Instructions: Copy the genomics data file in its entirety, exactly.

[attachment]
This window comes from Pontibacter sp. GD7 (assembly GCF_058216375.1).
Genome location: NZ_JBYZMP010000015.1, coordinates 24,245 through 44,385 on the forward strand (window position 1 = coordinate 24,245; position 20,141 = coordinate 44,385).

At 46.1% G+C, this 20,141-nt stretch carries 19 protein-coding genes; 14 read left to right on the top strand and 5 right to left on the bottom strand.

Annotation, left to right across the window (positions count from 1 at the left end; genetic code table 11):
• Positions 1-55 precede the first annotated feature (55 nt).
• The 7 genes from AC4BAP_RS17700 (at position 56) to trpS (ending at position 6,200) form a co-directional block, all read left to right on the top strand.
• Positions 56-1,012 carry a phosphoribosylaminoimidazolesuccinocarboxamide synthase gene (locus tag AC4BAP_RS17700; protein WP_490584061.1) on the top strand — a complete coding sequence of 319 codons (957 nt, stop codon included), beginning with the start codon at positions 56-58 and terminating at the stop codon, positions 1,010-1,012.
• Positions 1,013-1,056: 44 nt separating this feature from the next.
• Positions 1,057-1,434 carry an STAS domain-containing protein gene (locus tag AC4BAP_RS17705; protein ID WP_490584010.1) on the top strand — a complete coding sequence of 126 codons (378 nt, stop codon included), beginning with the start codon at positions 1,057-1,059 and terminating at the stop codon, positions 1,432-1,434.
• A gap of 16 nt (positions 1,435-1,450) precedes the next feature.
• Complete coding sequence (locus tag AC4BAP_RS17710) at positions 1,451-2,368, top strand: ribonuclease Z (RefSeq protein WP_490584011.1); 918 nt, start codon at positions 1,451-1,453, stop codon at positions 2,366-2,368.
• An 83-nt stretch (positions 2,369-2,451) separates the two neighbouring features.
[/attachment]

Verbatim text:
This window comes from Pontibacter sp. GD7 (assembly GCF_058216375.1).
Genome location: NZ_JBYZMP010000015.1, coordinates 24,245 through 44,385 on the forward strand (window position 1 = coordinate 24,245; position 20,141 = coordinate 44,385).

At 46.1% G+C, this 20,141-nt stretch carries 19 protein-coding genes; 14 read left to right on the top strand and 5 right to left on the bottom strand.

Annotation, left to right across the window (positions count from 1 at the left end; genetic code table 11):
• Positions 1-55 precede the first annotated feature (55 nt).
• The 7 genes from AC4BAP_RS17700 (at position 56) to trpS (ending at position 6,200) form a co-directional block, all read left to right on the top strand.
• Positions 56-1,012 carry a phosphoribosylaminoimidazolesuccinocarboxamide synthase gene (locus tag AC4BAP_RS17700; protein WP_490584061.1) on the top strand — a complete coding sequence of 319 codons (957 nt, stop codon included), beginning with the start codon at positions 56-58 and terminating at the stop codon, positions 1,010-1,012.
• Positions 1,013-1,056: 44 nt separating this feature from the next.
• Positions 1,057-1,434 carry an STAS domain-containing protein gene (locus tag AC4BAP_RS17705; protein ID WP_490584010.1) on the top strand — a complete coding sequence of 126 codons (378 nt, stop codon included), beginning with the start codon at positions 1,057-1,059 and terminating at the stop codon, positions 1,432-1,434.
• A gap of 16 nt (positions 1,435-1,450) precedes the next feature.
• Complete coding sequence (locus tag AC4BAP_RS17710) at positions 1,451-2,368, top strand: ribonuclease Z (RefSeq protein WP_490584011.1); 918 nt, start codon at positions 1,451-1,453, stop codon at positions 2,366-2,368.
• An 83-nt stretch (positions 2,369-2,451) separates the two neighbouring features.